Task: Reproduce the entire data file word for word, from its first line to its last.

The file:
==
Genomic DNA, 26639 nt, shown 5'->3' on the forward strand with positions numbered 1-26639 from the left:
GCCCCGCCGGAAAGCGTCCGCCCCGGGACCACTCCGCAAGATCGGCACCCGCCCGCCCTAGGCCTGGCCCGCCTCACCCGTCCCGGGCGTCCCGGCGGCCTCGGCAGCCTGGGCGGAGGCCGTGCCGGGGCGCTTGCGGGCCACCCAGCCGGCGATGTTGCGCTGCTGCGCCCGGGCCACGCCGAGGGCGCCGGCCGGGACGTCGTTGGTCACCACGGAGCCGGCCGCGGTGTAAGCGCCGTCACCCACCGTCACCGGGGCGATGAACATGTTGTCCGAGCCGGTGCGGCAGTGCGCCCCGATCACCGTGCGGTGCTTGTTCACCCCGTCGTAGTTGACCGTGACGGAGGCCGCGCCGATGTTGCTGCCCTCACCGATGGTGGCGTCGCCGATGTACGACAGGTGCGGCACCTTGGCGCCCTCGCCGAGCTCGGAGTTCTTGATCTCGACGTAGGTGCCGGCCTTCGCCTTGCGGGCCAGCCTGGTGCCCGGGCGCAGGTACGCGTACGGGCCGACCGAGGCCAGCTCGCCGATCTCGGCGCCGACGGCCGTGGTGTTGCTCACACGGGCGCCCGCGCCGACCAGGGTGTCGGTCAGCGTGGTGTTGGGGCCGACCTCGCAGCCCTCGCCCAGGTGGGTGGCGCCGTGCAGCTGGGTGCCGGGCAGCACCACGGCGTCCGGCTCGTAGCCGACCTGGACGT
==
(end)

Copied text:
Genomic DNA, 26639 nt, shown 5'->3' on the forward strand with positions numbered 1-26639 from the left:
GCCCCGCCGGAAAGCGTCCGCCCCGGGACCACTCCGCAAGATCGGCACCCGCCCGCCCTAGGCCTGGCCCGCCTCACCCGTCCCGGGCGTCCCGGCGGCCTCGGCAGCCTGGGCGGAGGCCGTGCCGGGGCGCTTGCGGGCCACCCAGCCGGCGATGTTGCGCTGCTGCGCCCGGGCCACGCCGAGGGCGCCGGCCGGGACGTCGTTGGTCACCACGGAGCCGGCCGCGGTGTAAGCGCCGTCACCCACCGTCACCGGGGCGATGAACATGTTGTCCGAGCCGGTGCGGCAGTGCGCCCCGATCACCGTGCGGTGCTTGTTCACCCCGTCGTAGTTGACCGTGACGGAGGCCGCGCCGATGTTGCTGCCCTCACCGATGGTGGCGTCGCCGATGTACGACAGGTGCGGCACCTTGGCGCCCTCGCCGAGCTCGGAGTTCTTGATCTCGACGTAGGTGCCGGCCTTCGCCTTGCGGGCCAGCCTGGTGCCCGGGCGCAGGTACGCGTACGGGCCGACCGAGGCCAGCTCGCCGATCTCGGCGCCGACGGCCGTGGTGTTGCTCACACGGGCGCCCGCGCCGACCAGGGTGTCGGTCAGCGTGGTGTTGGGGCCGACCTCGCAGCCCTCGCCCAGGTGGGTGGCGCCGTGCAGCTGGGTGCCGGGCAGCACCACGGCGTCCGGCTCGTAGCCGACCTGGACGT